In the end, Illuminate – cribbed from the title track “Illuminate All Voltages” – came into existence to help Chop silence an accelerating neurotic world and soothe the pain he felt with the passing of his father.
Chop makes sweeping yet intimate musical statement, ones which can pound with a jackhammer’s pulse at one moment, then slink into the dark serenity the next. He desires for a future in line with the past’s naiveté, hopes for a more perfect tomorrow and, more often than not, ends his musical declarations by flipping the switch, leaving his listener left in the black, until he chooses to start the cycle again. And when he does, he finds that calm in the chaos of a not so perfect world, and empowered to dream for a better tomorrow again.
When Poets of Rhythm founding members Jan and Max Whitefield traveled from their native Munich to New York to record their eponymous debut album, Sharon Jones was a name only known to the cult that bought her first, rare 45s, The Dap Kings didn’t exist and The El Michels Affair were teenagers gigging as the Mighty Imperials. Rough, raw, real funk music was decidedly out of vogue. Though the Poets had dutifully dozens of 45s and a few key LPs of their modern take on the funk sound over a decade, their recordings remained for a chosen few. Back then, “African influenced funk” meant “sounds like Fela.” The first American “real funk” label, Desco, had disappeared; Desco’s owner Phillipe Lehman searched for a new approach.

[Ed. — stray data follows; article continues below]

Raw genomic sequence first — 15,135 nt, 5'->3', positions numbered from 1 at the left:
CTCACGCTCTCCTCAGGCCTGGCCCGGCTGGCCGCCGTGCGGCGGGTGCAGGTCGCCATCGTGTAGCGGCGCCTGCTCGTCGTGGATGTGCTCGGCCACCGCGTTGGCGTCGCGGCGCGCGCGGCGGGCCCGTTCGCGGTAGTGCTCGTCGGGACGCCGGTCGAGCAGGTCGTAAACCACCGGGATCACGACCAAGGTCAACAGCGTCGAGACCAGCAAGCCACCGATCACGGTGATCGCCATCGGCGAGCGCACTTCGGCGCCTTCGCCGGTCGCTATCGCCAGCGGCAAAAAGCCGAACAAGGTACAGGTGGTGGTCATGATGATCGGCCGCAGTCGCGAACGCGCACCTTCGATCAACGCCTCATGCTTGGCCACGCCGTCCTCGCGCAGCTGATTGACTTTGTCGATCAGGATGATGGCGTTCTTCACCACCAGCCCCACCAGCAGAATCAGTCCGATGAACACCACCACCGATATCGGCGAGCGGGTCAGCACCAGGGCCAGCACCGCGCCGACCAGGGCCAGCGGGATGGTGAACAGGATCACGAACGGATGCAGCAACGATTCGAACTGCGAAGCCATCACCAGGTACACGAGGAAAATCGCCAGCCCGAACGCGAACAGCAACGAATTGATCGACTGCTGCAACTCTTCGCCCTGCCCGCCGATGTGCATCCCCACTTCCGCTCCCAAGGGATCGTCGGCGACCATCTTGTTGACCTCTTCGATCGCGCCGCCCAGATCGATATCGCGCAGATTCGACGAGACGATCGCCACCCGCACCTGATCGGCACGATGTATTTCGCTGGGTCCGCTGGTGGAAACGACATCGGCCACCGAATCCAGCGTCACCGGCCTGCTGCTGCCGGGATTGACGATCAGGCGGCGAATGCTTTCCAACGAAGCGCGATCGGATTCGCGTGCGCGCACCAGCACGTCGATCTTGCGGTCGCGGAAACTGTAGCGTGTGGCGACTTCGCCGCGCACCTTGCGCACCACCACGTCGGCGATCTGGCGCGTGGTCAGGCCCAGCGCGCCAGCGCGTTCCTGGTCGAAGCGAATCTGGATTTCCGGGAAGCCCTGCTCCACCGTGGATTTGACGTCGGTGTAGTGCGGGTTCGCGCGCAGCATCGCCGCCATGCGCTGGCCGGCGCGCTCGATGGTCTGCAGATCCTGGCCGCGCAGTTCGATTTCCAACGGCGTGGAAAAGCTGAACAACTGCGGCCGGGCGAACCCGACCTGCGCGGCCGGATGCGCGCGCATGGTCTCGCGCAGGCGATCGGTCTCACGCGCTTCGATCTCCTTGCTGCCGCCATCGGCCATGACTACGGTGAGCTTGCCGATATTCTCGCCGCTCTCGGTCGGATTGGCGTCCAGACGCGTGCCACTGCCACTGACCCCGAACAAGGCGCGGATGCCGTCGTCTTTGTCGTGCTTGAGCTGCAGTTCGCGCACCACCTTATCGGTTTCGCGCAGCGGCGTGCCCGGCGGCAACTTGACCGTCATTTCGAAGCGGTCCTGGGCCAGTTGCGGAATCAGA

Thus, the idea that Jan and Max presented to him – to record an album chock full of funk music influenced by the African diaspora, an album as indebted to the Meters as to Mr. Kuti and his Africa 70, an album as psychedelic as those Ghanaian and Nigerian masterpieces by unknown psych-funk heroes such as Blo, Edazawa and the Psychedelic Aliens – sat perfectly with him. Desco co-founder Gabriel Roth (later the co-founder of Daptone Records and leader of The Dap Kings) brought his bass. Leon Michels, as in El Michels himself, wrote horn arrangements and played sax and flute. So did Daptone co-founder Neal Sugarman. Jan and Max’s compositions came to life and the record was mixed, mastered, packaged, and quickly released. A 7” and a 10” followed, with exclusive tracks not released on In The Raw.